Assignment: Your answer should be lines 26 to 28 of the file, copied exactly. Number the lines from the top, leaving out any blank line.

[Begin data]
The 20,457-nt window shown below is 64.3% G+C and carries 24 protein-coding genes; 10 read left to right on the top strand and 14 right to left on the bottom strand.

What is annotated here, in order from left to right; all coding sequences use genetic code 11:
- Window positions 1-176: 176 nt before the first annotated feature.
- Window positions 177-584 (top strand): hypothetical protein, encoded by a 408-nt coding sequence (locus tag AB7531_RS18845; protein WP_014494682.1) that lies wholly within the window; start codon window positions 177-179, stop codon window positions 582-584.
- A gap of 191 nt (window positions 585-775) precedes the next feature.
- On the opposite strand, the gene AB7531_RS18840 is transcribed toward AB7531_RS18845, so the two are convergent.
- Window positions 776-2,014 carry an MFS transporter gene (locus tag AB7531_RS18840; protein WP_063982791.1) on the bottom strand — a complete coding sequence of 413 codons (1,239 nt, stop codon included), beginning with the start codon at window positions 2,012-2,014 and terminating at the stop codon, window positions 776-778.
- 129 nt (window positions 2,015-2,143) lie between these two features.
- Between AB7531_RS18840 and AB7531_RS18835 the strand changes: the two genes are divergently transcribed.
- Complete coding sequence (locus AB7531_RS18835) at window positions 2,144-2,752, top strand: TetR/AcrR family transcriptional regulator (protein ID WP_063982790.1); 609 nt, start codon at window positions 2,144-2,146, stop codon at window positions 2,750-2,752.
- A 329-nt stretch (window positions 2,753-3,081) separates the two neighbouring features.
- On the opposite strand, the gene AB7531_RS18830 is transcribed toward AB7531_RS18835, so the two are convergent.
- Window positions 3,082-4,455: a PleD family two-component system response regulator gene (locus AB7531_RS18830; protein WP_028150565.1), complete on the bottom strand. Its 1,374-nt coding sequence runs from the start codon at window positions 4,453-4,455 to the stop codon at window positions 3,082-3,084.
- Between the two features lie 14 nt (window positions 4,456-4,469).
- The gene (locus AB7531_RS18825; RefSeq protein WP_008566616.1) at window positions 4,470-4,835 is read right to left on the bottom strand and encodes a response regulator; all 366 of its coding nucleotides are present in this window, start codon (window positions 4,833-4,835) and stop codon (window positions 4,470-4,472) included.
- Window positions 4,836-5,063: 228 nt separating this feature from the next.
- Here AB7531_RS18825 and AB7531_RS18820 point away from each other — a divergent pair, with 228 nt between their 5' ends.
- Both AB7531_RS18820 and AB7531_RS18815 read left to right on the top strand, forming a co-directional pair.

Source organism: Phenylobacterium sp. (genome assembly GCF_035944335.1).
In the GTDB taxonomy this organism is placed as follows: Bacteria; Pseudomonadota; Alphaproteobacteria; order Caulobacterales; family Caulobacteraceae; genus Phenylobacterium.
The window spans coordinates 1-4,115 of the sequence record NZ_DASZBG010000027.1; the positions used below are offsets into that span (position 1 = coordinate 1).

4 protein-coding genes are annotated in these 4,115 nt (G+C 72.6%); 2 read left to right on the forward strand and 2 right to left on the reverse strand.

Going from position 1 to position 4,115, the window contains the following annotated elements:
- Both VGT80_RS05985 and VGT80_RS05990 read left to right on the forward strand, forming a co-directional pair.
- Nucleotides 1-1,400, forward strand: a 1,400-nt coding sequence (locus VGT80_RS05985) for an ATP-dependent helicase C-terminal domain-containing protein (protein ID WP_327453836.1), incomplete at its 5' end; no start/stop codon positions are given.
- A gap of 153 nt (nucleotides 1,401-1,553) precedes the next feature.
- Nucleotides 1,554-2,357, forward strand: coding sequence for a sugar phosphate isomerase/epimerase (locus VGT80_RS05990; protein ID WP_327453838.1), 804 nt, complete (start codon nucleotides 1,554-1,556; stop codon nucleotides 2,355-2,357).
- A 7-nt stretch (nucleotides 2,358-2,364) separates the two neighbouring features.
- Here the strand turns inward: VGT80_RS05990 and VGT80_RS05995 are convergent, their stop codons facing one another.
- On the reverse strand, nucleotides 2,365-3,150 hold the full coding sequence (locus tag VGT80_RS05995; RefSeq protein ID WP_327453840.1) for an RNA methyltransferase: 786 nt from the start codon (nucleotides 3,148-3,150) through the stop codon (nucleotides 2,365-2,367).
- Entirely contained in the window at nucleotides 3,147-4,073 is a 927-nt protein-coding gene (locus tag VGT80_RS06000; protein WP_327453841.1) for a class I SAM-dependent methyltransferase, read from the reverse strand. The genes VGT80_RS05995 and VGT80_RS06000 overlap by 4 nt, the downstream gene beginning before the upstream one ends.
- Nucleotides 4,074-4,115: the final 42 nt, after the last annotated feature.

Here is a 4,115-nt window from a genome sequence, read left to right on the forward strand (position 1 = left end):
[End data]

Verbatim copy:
- A gap of 153 nt (nucleotides 1,401-1,553) precedes the next feature.
- Nucleotides 1,554-2,357, forward strand: coding sequence for a sugar phosphate isomerase/epimerase (locus VGT80_RS05990; protein ID WP_327453838.1), 804 nt, complete (start codon nucleotides 1,554-1,556; stop codon nucleotides 2,355-2,357).
- A 7-nt stretch (nucleotides 2,358-2,364) separates the two neighbouring features.